Data-driven programming allows a lot of the work to be moved from the code to support files. This makes programs easier to maintain and re-implement, and so more bitfast. Lispers claim Lisp is a file-format as well as a language (S-Expressions), and ontologies are often expressed in Prolog. A language that is a way of structuring data might be ideal.
Pseudocode listings, or implementations in languages simple enough to read as pseudocode (Lua) would also be robust. Harold Cohen’s verbal descriptions of AARON’s production systems would allow re-implementation in any programming language, but some accuracy would be lost without the supporting data.
Why is conceptual art criticism so hung up on breakthrough works?
This can be parodied by making a SETI-style distributed aesthetic search system, looking for new paradigms during coffee breaks.
Screensavers are contemporary cabinet art, with all the negative associations that brings. But if they give the viewer work to do they need not necessarily be kitsch.
Colour scheme generation by software seems to be as random as everything else (see Tim Head’s work). Colour theories are cultural products and random colour is no exception. For random colour to be interesting the viewer must either see some intention into the work, or enjoy exercising their taste unchallenged. A program that works with colour in a directed way would be more interesting.
This program would colour chords to aesthetically satisfy a set of technical or referential demands, making colour schemes that have a relationship to external conditions (visually referential, expressive, social) using a set of discrete colour spaces, a colour ontology, an emotional ontology, a compositional ontology, a relational slipnet and a set of referential palettes (natural colours, city colours, clothes colours, human colours, art colours).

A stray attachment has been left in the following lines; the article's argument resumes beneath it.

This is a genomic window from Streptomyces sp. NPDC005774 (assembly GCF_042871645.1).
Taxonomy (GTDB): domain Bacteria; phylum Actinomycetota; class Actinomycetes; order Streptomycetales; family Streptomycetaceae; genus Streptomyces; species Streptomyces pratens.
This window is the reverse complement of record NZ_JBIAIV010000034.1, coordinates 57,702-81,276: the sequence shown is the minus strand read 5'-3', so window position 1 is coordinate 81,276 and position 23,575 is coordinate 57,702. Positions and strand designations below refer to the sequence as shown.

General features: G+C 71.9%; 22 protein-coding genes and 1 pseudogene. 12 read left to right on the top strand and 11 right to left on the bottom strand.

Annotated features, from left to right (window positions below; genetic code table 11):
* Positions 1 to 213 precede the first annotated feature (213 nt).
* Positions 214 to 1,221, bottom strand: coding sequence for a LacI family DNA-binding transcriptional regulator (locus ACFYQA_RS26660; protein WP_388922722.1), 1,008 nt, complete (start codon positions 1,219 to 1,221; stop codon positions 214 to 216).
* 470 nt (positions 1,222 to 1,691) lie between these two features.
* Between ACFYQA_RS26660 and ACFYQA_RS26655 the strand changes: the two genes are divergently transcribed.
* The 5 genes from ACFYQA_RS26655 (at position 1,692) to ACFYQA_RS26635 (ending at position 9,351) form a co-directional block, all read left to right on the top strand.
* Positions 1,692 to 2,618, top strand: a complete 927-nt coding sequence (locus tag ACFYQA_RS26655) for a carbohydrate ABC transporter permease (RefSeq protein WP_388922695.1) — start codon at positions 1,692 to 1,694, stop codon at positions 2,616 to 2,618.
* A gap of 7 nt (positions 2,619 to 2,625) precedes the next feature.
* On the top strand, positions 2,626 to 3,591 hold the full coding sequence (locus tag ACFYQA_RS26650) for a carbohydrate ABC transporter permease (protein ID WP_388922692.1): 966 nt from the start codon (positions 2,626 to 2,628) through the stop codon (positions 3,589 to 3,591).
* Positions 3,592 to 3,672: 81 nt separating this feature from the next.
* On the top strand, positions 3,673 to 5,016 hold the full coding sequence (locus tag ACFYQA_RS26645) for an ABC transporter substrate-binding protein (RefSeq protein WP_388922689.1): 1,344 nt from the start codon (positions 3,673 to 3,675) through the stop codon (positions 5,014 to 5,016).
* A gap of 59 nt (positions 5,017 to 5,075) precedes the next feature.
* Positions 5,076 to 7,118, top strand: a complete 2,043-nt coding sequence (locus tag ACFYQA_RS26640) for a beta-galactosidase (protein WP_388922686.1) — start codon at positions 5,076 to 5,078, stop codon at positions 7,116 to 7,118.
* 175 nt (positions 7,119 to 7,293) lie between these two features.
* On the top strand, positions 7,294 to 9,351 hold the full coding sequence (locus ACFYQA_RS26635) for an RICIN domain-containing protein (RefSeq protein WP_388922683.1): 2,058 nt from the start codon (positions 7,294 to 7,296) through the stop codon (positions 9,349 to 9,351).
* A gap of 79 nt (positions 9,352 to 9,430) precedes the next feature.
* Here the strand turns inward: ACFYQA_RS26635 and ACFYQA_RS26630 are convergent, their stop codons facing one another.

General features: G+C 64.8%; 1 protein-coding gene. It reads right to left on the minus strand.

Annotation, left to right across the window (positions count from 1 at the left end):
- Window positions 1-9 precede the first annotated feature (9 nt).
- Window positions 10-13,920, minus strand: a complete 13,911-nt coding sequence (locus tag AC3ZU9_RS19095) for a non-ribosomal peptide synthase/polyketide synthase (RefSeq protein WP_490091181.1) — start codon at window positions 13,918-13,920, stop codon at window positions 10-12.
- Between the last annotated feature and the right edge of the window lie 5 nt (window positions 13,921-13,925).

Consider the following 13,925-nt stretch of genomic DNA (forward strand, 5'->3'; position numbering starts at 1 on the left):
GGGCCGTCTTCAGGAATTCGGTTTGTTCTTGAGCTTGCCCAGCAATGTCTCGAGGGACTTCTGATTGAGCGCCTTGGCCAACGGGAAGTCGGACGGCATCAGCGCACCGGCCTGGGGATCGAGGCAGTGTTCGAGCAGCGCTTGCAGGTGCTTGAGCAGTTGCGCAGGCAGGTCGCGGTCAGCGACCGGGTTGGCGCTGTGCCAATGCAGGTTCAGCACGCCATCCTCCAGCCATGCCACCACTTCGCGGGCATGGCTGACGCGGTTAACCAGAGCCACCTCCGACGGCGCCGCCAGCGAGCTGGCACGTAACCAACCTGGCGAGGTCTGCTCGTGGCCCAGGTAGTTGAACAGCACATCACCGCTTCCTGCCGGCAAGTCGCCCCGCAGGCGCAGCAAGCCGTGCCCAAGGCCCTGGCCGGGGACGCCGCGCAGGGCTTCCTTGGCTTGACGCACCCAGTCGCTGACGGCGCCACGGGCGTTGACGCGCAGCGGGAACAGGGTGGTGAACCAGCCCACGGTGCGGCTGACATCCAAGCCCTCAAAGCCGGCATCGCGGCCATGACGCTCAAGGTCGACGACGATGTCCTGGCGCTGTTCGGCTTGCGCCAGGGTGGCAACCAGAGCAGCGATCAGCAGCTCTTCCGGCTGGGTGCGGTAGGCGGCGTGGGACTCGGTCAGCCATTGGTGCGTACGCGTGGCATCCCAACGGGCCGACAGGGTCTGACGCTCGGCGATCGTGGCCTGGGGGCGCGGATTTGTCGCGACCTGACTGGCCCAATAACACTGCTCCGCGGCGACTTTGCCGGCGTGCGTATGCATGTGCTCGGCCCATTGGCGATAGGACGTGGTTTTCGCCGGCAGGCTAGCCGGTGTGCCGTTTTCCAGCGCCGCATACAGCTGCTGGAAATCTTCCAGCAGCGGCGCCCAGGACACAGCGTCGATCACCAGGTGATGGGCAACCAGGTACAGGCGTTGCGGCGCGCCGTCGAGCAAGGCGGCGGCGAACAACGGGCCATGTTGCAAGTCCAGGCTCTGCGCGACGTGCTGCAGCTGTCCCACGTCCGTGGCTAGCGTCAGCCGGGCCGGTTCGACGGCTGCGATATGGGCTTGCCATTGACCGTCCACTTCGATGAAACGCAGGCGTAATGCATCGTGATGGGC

Valence the ontologies and start building, weigh colour proportions and relations, vary colours and backtrack to get things right for each set of conditions. Colour graphical microdomains with the colours. Start 1D (stripes) then go to 2D.
High Modernist art is full of graphical microdomains. Its grids, stripes, spots and simple geometries are much easier for programs to work on than an impressionist canvas and allow useful activity to be demonstrated without having to build a general visual parser first. Stripes are particularly useful as they are effectively one-dimensional, making relationships between each element much simpler for a program to manage.
Procion MX and Rit are good on paper. There’s anecdotal evidence for lightfastness, but they won’t be as lightfast as acrylic (one poster had been told 25% by a sales rep).
Finding The Aura
VCS games were produced under the Cold War, and later under Reaganomics. What would the same games look like if they were produced under The War On Terror?
Get a tri-field EM meter and search Tate Modern for the aura of the artwork. Dowsing should work well, too.
Hypnostise people, tell them they’re Picasso and get them to make paintings.